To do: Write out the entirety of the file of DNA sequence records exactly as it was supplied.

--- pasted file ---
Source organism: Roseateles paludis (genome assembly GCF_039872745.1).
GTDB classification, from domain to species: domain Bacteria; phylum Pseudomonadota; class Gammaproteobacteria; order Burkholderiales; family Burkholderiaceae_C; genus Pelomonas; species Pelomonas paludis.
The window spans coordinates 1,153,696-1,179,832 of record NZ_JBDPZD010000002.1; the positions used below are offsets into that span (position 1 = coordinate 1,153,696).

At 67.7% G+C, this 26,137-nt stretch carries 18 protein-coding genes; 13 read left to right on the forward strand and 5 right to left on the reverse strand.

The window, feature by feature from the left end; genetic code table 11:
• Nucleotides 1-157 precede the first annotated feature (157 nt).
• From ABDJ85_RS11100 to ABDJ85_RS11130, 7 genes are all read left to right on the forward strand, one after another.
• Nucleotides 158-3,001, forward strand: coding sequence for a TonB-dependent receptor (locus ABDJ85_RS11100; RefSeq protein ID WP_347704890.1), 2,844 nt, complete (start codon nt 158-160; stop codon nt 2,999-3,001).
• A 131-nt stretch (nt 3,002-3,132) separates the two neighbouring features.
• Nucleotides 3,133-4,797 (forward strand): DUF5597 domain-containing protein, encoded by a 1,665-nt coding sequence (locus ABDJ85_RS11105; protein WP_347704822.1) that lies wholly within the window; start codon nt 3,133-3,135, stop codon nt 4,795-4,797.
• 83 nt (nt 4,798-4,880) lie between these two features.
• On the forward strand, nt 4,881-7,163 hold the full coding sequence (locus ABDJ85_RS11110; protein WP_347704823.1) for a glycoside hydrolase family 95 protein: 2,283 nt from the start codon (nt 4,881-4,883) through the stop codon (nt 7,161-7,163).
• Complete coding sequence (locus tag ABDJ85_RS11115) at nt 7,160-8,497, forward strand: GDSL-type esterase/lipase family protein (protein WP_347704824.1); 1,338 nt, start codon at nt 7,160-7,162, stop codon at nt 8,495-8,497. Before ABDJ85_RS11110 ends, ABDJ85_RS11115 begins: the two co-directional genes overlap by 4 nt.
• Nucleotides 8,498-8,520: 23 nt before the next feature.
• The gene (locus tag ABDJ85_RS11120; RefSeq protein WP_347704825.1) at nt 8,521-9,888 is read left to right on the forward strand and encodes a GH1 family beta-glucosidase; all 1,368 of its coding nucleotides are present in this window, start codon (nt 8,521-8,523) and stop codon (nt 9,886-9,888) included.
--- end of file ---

Source organism: Roseateles paludis (genome assembly GCF_039872745.1).
GTDB classification, from domain to species: domain Bacteria; phylum Pseudomonadota; class Gammaproteobacteria; order Burkholderiales; family Burkholderiaceae_C; genus Pelomonas; species Pelomonas paludis.
The window spans coordinates 1,153,696-1,179,832 of record NZ_JBDPZD010000002.1; the positions used below are offsets into that span (position 1 = coordinate 1,153,696).

At 67.7% G+C, this 26,137-nt stretch carries 18 protein-coding genes; 13 read left to right on the forward strand and 5 right to left on the reverse strand.

The window, feature by feature from the left end; genetic code table 11:
• Nucleotides 1-157 precede the first annotated feature (157 nt).
• From ABDJ85_RS11100 to ABDJ85_RS11130, 7 genes are all read left to right on the forward strand, one after another.
• Nucleotides 158-3,001, forward strand: coding sequence for a TonB-dependent receptor (locus ABDJ85_RS11100; RefSeq protein ID WP_347704890.1), 2,844 nt, complete (start codon nt 158-160; stop codon nt 2,999-3,001).
• A 131-nt stretch (nt 3,002-3,132) separates the two neighbouring features.
• Nucleotides 3,133-4,797 (forward strand): DUF5597 domain-containing protein, encoded by a 1,665-nt coding sequence (locus ABDJ85_RS11105; protein WP_347704822.1) that lies wholly within the window; start codon nt 3,133-3,135, stop codon nt 4,795-4,797.
• 83 nt (nt 4,798-4,880) lie between these two features.
• On the forward strand, nt 4,881-7,163 hold the full coding sequence (locus ABDJ85_RS11110; protein WP_347704823.1) for a glycoside hydrolase family 95 protein: 2,283 nt from the start codon (nt 4,881-4,883) through the stop codon (nt 7,161-7,163).
• Complete coding sequence (locus tag ABDJ85_RS11115) at nt 7,160-8,497, forward strand: GDSL-type esterase/lipase family protein (protein WP_347704824.1); 1,338 nt, start codon at nt 7,160-7,162, stop codon at nt 8,495-8,497. Before ABDJ85_RS11110 ends, ABDJ85_RS11115 begins: the two co-directional genes overlap by 4 nt.
• Nucleotides 8,498-8,520: 23 nt before the next feature.
• The gene (locus tag ABDJ85_RS11120; RefSeq protein WP_347704825.1) at nt 8,521-9,888 is read left to right on the forward strand and encodes a GH1 family beta-glucosidase; all 1,368 of its coding nucleotides are present in this window, start codon (nt 8,521-8,523) and stop codon (nt 9,886-9,888) included.